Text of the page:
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Published on December 16, 2020 11:22 PM

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White House defends Trump over Atlanta mayor's mask accusations
The White House on Thursday defended President Trump after Atlanta Mayor Keisha Lance Bottoms (D) accused him of breaking the law by failing to wear a mask during a visit to the city's Hartsfield-Jackson International Airport.

White House spokesman Judd Deere told The Hill that Trump was following guidance from the Centers for Disease Control and Prevention (CDC) when he attended an event without a mask at the Atlanta airport. Trump's visit to the city was capped by his announcement that his administration would roll back of one of the nation's bedrock environmental laws.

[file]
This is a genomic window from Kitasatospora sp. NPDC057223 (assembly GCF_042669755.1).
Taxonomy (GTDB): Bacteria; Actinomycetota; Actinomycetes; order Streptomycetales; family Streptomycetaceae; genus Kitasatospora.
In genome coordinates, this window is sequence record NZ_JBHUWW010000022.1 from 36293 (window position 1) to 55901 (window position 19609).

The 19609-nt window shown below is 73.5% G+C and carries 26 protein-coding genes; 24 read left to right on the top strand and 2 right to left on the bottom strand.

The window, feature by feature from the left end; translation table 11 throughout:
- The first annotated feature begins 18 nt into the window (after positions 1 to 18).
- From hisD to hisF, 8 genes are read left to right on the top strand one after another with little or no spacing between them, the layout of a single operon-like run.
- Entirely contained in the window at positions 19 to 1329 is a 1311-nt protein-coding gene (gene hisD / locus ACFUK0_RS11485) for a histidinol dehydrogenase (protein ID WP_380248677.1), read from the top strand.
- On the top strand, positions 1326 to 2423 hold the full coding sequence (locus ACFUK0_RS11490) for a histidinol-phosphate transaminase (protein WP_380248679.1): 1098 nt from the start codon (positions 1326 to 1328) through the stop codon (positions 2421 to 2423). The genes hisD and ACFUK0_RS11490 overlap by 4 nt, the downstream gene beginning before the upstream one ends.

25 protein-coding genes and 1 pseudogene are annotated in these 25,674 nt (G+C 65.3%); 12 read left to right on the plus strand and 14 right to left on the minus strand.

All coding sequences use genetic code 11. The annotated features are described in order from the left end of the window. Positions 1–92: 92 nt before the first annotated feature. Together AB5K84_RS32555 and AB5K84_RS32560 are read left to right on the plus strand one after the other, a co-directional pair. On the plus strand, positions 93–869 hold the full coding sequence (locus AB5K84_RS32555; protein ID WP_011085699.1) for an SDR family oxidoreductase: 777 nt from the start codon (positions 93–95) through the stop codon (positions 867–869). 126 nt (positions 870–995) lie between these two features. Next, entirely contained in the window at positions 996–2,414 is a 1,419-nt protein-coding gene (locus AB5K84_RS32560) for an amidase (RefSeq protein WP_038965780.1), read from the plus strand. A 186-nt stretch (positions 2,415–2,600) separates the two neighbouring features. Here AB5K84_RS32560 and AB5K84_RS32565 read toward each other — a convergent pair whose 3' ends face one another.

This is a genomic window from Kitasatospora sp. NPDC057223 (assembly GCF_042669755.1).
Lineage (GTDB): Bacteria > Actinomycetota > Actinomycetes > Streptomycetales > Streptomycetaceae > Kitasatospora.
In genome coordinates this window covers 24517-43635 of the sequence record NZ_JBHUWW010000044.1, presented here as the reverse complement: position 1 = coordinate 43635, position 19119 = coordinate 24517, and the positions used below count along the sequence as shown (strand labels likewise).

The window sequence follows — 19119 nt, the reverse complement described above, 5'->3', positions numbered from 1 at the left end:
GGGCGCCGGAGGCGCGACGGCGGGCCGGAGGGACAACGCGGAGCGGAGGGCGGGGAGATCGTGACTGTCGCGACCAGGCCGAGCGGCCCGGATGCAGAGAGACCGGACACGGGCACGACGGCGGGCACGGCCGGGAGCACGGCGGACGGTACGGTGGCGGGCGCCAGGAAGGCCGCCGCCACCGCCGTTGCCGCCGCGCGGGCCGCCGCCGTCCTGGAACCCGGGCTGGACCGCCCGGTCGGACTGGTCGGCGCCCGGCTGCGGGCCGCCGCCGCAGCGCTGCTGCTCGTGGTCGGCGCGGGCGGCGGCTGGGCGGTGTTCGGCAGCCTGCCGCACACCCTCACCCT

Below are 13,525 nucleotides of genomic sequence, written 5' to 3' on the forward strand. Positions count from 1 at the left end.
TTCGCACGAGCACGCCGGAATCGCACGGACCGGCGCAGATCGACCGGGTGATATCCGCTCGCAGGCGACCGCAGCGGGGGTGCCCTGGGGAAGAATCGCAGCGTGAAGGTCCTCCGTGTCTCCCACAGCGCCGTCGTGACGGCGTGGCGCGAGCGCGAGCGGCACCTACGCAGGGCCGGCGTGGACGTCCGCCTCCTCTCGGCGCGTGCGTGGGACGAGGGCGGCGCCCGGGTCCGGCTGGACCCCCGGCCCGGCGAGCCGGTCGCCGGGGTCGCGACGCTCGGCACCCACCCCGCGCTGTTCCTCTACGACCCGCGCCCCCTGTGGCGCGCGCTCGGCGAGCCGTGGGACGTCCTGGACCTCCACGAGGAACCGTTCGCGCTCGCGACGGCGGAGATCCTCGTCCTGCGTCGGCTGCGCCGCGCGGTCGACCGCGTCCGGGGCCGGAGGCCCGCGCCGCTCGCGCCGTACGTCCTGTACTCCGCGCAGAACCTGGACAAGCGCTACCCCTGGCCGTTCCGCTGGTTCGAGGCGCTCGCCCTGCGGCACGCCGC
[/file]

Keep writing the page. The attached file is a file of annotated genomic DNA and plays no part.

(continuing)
"The President takes the health and safety of everyone traveling in support of himself and all White House operations very seriously," Deere said in a statement to The Hill. "When preparing for and carrying out any travel, White House Operations collaborates with the Physician to the President and the White House Military Office, to ensure plans incorporate current CDC guidance and best practices for limiting COVID-19 exposure to the greatest extent possible." Footage from Trump's visit to the Atlanta airport showed the president eschewing a face covering as officials around him wore them. Trump never left the airport during his visit. Speaking on CNN's "The Situation Room," Bottoms said that Trump's move amounted to a violation of her executive order requiring people to wear masks amid the coronavirus outbreak. "I signed an executive order that requires masks in the city of Atlanta and specifically on city-owned property, which Atlanta Hartsfield-Jackson International Airport is. So by not having on the mask, President Trump did violate the law in the city of Atlanta," she said. "I am somehow not surprised that he disregarded our rules and regulations in this city," Bottoms, who announced earlier this month that she contracted COVID-19, added. "But it was encouraging to see others did have some regard for what we're doing and trying to accomplish in Atlanta, and that's to slow the spread of COVID-19." A recent surge in coronavirus cases in the U.S. has coincided with an aggressive push from federal, state and local leaders for the public to wear masks in public. At least 22 states and Washington, D.C., have instituted measures mandating face coverings.